Pediatrics (also spelled pediatrics or pediatrics) is the branch of medicine that deals with the medical care of infants, children, and adolescents, and the age limit usually ranges from birth up to 18 years of age (in some places until completion of secondary education, and until age 21 in the United States). A medical practitioner who specializes in this area is known as a pediatrician or pediatrician.
The word paediatrics and its cognates mean “healer of children”. Pediatricians work both in hospitals, particularly those working in its specialized subfields such as neonatology, and as primary care physicians who specialize in children.
A major difference between the practice of pediatric and adult medicine is that children, in most jurisdictions and with certain exceptions, cannot make decisions for themselves. The issues of guardianship, privacy, legal responsibility and informed consent must always be considered in every pediatric procedure. Pediatricians often have to treat the parents and sometimes, the family, rather than just the child.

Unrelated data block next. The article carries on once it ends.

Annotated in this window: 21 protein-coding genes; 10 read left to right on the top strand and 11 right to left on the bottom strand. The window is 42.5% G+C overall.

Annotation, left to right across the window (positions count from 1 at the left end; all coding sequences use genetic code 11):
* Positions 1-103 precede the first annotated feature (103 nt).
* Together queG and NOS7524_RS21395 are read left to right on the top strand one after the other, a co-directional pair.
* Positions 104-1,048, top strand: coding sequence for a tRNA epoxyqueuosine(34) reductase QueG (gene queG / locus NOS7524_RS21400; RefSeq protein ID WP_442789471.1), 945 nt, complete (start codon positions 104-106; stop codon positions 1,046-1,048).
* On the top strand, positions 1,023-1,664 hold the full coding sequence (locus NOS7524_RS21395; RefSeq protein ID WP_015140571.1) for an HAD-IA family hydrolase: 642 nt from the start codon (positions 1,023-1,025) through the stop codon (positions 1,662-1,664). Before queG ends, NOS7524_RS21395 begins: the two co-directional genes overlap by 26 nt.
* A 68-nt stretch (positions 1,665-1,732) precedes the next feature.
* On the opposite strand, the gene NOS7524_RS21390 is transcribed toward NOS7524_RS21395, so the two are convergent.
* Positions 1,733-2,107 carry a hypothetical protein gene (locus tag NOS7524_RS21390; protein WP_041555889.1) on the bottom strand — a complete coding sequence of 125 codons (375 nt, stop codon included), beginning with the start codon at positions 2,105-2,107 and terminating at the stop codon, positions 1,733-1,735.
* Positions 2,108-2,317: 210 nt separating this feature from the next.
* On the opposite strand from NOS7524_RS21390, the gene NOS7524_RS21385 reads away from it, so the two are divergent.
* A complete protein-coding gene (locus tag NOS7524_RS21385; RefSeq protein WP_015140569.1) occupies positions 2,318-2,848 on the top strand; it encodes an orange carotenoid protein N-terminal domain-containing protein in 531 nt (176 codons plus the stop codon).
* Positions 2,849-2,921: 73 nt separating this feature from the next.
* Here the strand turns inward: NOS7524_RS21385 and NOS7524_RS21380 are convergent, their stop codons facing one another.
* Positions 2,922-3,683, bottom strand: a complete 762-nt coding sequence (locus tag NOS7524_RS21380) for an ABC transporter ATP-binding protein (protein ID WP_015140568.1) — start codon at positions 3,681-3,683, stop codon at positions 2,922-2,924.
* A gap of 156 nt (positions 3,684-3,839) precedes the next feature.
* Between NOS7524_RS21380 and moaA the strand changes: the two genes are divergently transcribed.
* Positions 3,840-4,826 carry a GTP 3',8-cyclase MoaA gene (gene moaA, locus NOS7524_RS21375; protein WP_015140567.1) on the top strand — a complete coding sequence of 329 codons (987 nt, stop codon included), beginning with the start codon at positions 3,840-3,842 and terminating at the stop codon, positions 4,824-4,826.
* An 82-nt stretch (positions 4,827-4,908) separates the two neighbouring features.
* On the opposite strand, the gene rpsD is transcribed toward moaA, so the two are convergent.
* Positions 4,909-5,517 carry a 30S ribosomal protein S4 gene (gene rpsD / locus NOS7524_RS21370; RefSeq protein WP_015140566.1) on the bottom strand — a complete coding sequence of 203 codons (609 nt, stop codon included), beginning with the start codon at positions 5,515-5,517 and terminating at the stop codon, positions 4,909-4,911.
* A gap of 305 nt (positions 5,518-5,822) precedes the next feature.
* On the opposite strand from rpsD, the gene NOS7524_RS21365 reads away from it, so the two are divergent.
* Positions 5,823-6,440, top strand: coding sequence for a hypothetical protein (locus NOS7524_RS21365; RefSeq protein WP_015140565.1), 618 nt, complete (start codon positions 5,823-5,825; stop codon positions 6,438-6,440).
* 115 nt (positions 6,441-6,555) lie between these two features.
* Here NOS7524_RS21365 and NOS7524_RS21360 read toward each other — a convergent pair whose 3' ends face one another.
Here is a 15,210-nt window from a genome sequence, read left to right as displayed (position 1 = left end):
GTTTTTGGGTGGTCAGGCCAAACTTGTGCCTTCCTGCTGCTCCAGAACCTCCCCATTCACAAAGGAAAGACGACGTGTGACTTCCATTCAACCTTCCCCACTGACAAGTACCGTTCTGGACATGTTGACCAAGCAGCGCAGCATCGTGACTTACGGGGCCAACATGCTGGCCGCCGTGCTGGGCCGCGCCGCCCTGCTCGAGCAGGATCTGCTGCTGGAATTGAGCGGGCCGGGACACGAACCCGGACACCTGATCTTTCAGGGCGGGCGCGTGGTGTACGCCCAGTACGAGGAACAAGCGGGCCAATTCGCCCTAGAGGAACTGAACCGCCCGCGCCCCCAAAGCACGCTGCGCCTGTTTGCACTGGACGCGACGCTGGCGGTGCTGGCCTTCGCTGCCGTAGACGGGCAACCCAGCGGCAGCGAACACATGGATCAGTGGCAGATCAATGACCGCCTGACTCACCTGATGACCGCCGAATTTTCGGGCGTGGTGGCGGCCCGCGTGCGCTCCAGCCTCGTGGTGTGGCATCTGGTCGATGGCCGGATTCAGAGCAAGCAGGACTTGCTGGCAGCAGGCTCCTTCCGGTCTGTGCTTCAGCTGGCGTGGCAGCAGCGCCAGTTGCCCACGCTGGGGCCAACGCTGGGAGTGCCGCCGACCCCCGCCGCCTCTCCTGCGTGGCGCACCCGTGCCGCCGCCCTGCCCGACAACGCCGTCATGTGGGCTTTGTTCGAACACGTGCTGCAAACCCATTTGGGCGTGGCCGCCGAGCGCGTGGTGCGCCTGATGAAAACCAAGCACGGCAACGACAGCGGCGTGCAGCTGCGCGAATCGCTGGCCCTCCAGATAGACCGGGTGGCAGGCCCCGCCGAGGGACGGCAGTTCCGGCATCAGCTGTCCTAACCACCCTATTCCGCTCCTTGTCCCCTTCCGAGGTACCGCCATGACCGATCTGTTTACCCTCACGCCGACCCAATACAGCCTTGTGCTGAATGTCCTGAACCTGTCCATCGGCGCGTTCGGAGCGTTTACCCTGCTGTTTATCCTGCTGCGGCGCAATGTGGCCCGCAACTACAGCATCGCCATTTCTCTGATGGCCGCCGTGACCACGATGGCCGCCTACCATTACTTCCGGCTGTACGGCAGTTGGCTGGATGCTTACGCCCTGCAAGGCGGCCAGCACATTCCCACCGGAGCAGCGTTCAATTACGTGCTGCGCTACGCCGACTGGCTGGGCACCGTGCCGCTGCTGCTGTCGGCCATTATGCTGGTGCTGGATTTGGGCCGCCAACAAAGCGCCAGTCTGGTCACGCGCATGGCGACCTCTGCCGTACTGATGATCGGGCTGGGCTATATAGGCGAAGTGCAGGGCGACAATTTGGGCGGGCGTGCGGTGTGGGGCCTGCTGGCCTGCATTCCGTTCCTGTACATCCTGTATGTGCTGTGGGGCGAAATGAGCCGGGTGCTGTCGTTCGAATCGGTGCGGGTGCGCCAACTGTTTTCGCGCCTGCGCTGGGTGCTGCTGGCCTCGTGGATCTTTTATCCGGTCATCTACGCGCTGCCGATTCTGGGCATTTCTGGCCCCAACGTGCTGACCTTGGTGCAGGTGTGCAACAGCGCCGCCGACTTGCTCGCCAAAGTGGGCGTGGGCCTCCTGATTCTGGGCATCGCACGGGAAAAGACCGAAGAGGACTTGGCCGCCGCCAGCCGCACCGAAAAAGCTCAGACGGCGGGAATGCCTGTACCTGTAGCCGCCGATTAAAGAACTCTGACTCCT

Adolescents are in their own legal class, having rights to their own health care decisions in certain circumstances. The concept of legal consent combined with the non-legal consent (assent) of the child when considering treatment options, especially in the face of conditions with poor prognosis or complicated and painful procedures/surgeries, means the pediatrician must take in to account the desires of many people, not just the patient.
THE SWEDISH PHYSICIAN NILS ROSÉN VON ROSENSTEIN (1706–1773) IS CONSIDERED TO BE THE FOUNDER OF MODERN PEDIATRICS AS A MEDICAL SPECIALTY, WHILE HIS WORK THE DISEASES OF CHILDREN, AND THEIR REMEDIES (1764) IS CONSIDERED TO BE “THE FIRST MODERN TEXTBOOK ON THE SUBJECT”....Read More